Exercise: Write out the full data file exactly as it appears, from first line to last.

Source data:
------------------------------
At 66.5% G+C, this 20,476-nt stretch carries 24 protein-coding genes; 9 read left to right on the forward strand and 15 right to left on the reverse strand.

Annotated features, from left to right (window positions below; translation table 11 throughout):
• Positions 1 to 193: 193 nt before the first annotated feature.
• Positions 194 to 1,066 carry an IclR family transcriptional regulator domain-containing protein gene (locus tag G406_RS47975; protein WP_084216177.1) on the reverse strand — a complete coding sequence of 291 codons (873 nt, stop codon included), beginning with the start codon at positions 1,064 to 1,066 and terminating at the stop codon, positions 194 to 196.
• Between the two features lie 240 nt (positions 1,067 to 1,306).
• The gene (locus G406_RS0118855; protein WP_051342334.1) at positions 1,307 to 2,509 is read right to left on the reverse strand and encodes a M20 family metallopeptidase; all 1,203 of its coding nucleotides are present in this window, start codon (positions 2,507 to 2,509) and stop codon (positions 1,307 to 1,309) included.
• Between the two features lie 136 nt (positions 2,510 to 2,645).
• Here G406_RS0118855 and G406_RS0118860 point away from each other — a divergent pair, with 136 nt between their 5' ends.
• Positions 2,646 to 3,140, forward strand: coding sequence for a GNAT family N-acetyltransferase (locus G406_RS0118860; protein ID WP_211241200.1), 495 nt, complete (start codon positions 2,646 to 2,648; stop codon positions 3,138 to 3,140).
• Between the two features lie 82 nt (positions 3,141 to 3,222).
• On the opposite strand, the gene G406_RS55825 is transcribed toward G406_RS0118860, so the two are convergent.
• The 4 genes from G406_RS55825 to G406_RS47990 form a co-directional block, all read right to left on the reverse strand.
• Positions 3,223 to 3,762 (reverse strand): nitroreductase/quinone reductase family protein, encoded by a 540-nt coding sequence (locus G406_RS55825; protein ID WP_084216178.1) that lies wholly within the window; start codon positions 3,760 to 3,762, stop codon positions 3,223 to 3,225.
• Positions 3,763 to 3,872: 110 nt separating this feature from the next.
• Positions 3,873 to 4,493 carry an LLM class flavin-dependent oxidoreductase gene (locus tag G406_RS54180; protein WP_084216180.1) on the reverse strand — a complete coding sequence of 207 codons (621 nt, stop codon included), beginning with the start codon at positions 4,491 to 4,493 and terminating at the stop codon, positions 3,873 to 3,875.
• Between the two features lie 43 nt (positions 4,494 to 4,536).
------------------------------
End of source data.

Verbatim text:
At 66.5% G+C, this 20,476-nt stretch carries 24 protein-coding genes; 9 read left to right on the forward strand and 15 right to left on the reverse strand.

Annotated features, from left to right (window positions below; translation table 11 throughout):
• Positions 1 to 193: 193 nt before the first annotated feature.
• Positions 194 to 1,066 carry an IclR family transcriptional regulator domain-containing protein gene (locus tag G406_RS47975; protein WP_084216177.1) on the reverse strand — a complete coding sequence of 291 codons (873 nt, stop codon included), beginning with the start codon at positions 1,064 to 1,066 and terminating at the stop codon, positions 194 to 196.
• Between the two features lie 240 nt (positions 1,067 to 1,306).
• The gene (locus G406_RS0118855; protein WP_051342334.1) at positions 1,307 to 2,509 is read right to left on the reverse strand and encodes a M20 family metallopeptidase; all 1,203 of its coding nucleotides are present in this window, start codon (positions 2,507 to 2,509) and stop codon (positions 1,307 to 1,309) included.
• Between the two features lie 136 nt (positions 2,510 to 2,645).
• Here G406_RS0118855 and G406_RS0118860 point away from each other — a divergent pair, with 136 nt between their 5' ends.
• Positions 2,646 to 3,140, forward strand: coding sequence for a GNAT family N-acetyltransferase (locus G406_RS0118860; protein ID WP_211241200.1), 495 nt, complete (start codon positions 2,646 to 2,648; stop codon positions 3,138 to 3,140).
• Between the two features lie 82 nt (positions 3,141 to 3,222).
• On the opposite strand, the gene G406_RS55825 is transcribed toward G406_RS0118860, so the two are convergent.
• The 4 genes from G406_RS55825 to G406_RS47990 form a co-directional block, all read right to left on the reverse strand.
• Positions 3,223 to 3,762 (reverse strand): nitroreductase/quinone reductase family protein, encoded by a 540-nt coding sequence (locus G406_RS55825; protein ID WP_084216178.1) that lies wholly within the window; start codon positions 3,760 to 3,762, stop codon positions 3,223 to 3,225.
• Positions 3,763 to 3,872: 110 nt separating this feature from the next.
• Positions 3,873 to 4,493 carry an LLM class flavin-dependent oxidoreductase gene (locus tag G406_RS54180; protein WP_084216180.1) on the reverse strand — a complete coding sequence of 207 codons (621 nt, stop codon included), beginning with the start codon at positions 4,491 to 4,493 and terminating at the stop codon, positions 3,873 to 3,875.
• Between the two features lie 43 nt (positions 4,494 to 4,536).